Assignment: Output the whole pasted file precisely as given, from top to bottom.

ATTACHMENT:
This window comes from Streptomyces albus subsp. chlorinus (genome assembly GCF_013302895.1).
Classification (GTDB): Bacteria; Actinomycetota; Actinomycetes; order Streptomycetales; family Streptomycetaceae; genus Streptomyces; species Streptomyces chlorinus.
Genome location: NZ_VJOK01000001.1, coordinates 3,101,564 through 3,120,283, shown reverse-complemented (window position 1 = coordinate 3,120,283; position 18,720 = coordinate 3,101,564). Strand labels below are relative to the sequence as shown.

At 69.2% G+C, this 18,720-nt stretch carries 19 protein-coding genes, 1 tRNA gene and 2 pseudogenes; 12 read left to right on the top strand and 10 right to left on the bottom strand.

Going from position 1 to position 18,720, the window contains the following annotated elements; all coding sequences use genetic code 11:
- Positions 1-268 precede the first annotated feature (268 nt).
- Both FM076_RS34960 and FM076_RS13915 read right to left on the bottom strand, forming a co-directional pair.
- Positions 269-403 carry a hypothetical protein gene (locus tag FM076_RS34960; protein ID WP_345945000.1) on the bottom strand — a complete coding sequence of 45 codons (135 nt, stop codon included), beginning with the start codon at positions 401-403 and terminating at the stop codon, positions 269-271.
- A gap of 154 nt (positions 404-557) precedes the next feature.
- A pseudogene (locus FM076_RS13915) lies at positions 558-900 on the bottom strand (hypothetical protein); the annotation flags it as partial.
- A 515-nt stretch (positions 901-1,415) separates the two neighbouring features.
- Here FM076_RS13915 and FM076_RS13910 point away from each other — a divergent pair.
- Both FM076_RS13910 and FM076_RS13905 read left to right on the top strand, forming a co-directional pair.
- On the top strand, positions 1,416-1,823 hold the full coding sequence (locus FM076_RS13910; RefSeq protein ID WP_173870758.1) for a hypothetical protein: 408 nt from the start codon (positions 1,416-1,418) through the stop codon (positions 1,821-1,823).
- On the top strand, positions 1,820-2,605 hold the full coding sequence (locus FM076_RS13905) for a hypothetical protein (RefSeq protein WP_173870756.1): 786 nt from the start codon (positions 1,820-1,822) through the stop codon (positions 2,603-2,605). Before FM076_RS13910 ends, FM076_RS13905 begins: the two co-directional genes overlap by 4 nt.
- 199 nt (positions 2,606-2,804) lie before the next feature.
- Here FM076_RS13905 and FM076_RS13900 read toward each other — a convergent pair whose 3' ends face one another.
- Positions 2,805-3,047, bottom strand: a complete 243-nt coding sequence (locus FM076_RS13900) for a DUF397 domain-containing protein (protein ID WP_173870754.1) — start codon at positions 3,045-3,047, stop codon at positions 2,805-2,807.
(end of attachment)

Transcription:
This window comes from Streptomyces albus subsp. chlorinus (genome assembly GCF_013302895.1).
Classification (GTDB): Bacteria; Actinomycetota; Actinomycetes; order Streptomycetales; family Streptomycetaceae; genus Streptomyces; species Streptomyces chlorinus.
Genome location: NZ_VJOK01000001.1, coordinates 3,101,564 through 3,120,283, shown reverse-complemented (window position 1 = coordinate 3,120,283; position 18,720 = coordinate 3,101,564). Strand labels below are relative to the sequence as shown.

At 69.2% G+C, this 18,720-nt stretch carries 19 protein-coding genes, 1 tRNA gene and 2 pseudogenes; 12 read left to right on the top strand and 10 right to left on the bottom strand.

Going from position 1 to position 18,720, the window contains the following annotated elements; all coding sequences use genetic code 11:
- Positions 1-268 precede the first annotated feature (268 nt).
- Both FM076_RS34960 and FM076_RS13915 read right to left on the bottom strand, forming a co-directional pair.
- Positions 269-403 carry a hypothetical protein gene (locus tag FM076_RS34960; protein ID WP_345945000.1) on the bottom strand — a complete coding sequence of 45 codons (135 nt, stop codon included), beginning with the start codon at positions 401-403 and terminating at the stop codon, positions 269-271.
- A gap of 154 nt (positions 404-557) precedes the next feature.
- A pseudogene (locus FM076_RS13915) lies at positions 558-900 on the bottom strand (hypothetical protein); the annotation flags it as partial.
- A 515-nt stretch (positions 901-1,415) separates the two neighbouring features.
- Here FM076_RS13915 and FM076_RS13910 point away from each other — a divergent pair.
- Both FM076_RS13910 and FM076_RS13905 read left to right on the top strand, forming a co-directional pair.
- On the top strand, positions 1,416-1,823 hold the full coding sequence (locus FM076_RS13910; RefSeq protein ID WP_173870758.1) for a hypothetical protein: 408 nt from the start codon (positions 1,416-1,418) through the stop codon (positions 1,821-1,823).
- On the top strand, positions 1,820-2,605 hold the full coding sequence (locus FM076_RS13905) for a hypothetical protein (RefSeq protein WP_173870756.1): 786 nt from the start codon (positions 1,820-1,822) through the stop codon (positions 2,603-2,605). Before FM076_RS13910 ends, FM076_RS13905 begins: the two co-directional genes overlap by 4 nt.
- 199 nt (positions 2,606-2,804) lie before the next feature.
- Here FM076_RS13905 and FM076_RS13900 read toward each other — a convergent pair whose 3' ends face one another.
- Positions 2,805-3,047, bottom strand: a complete 243-nt coding sequence (locus FM076_RS13900) for a DUF397 domain-containing protein (protein ID WP_173870754.1) — start codon at positions 3,045-3,047, stop codon at positions 2,805-2,807.